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Biggest Android Security Failure, Tesla Thanks Hackers, $46M Theft Via Email – Threat Wire

Automotive hacking is in its infancy, and already you can see a clear path to failure… just look at how Tesla responsds to hackers compared to Chrysler. Ars Technica calls it: Android updates are a complete failure when it comes to patching security flaws. Ubiquiti Networks makes awesome networking gear… and got taken for $46 million via a simple, but effective, “business email compromise” con. Find out how to protect your company from it in the video!

Fiat Chrysler Knew of Hacking…

11 Comments on Biggest Android Security Failure, Tesla Thanks Hackers, $46M Theft Via Email – Threat Wire

  1. Patrick, thumbs up.

  2. What about the procedural flaw in Apple's developer program? That being that if a developer/hacker has the details needed to register an IOS device for development, then they can download whatever software they want to that device. What's more, if the owner of the device calls Apple to ask if their device has been registered for use in development, then Apple either can't or won't say.

    As far as getting hold of the required device details, is it really any harder than getting hold of credit card details? Think of Wi-Fi options or maybe monitoring and iTunes sessions to name but a couple of attack vectors. Then there's the vendor attack options that maybe offer possibilities of getting registration details on mass.

    Wouldn't it be cool if Apple could simply provide the developer status of your device through the device or your account? Or am I missing something?

  3. Windows 10 going to have a big attack Vector because they use Windows updates as a peer-to-peer I bet it's happening right now but they're not activating the virus yet because they're waiting for every PC to get it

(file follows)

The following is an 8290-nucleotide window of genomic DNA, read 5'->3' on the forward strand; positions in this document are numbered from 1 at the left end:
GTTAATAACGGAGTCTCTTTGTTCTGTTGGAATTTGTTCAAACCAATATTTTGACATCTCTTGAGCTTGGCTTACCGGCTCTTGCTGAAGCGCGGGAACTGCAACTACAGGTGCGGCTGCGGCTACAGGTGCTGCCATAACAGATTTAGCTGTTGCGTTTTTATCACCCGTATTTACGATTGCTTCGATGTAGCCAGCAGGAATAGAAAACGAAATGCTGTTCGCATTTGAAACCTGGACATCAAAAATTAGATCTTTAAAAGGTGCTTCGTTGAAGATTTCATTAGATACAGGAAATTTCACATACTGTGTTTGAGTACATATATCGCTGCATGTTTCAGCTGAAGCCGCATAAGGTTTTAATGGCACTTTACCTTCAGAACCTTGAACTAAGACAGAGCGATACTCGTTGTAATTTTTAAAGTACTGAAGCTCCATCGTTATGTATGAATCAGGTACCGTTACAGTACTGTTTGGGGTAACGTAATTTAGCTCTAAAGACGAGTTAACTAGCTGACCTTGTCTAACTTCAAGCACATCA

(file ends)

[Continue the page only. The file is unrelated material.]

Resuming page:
4. Patrick looks like need a nap and something to soften the sore throat  :D

  5. Well maybe if Verizon AT&T and OEM manufacturer companies would stop adding bloatware to their phone maybe the industry could actually move on

  6. The only way to get the carriers to push out updates to devices that have been out for a while is to sue them for large sums of money. I think its time for a class action law suit this bug is big enough that it could be considered sue worthy that is the only way they will step up to the plate and take it seriously.

  7. $46M? That would almost pay for the beer as long as the party is kept small.

  8. "Unfortunately, most OEMs and carriers don't care much about Android updates for devices not currently on sale, and care even less about for non-flagship phones."

    That's the problem right there.

  9. Gotta' love it ! ! !

  10. LOL I think my sisters phone got hacked… Moto X lollipop 5.1… hopefully I can find a way to fix this without trying to factory reset..

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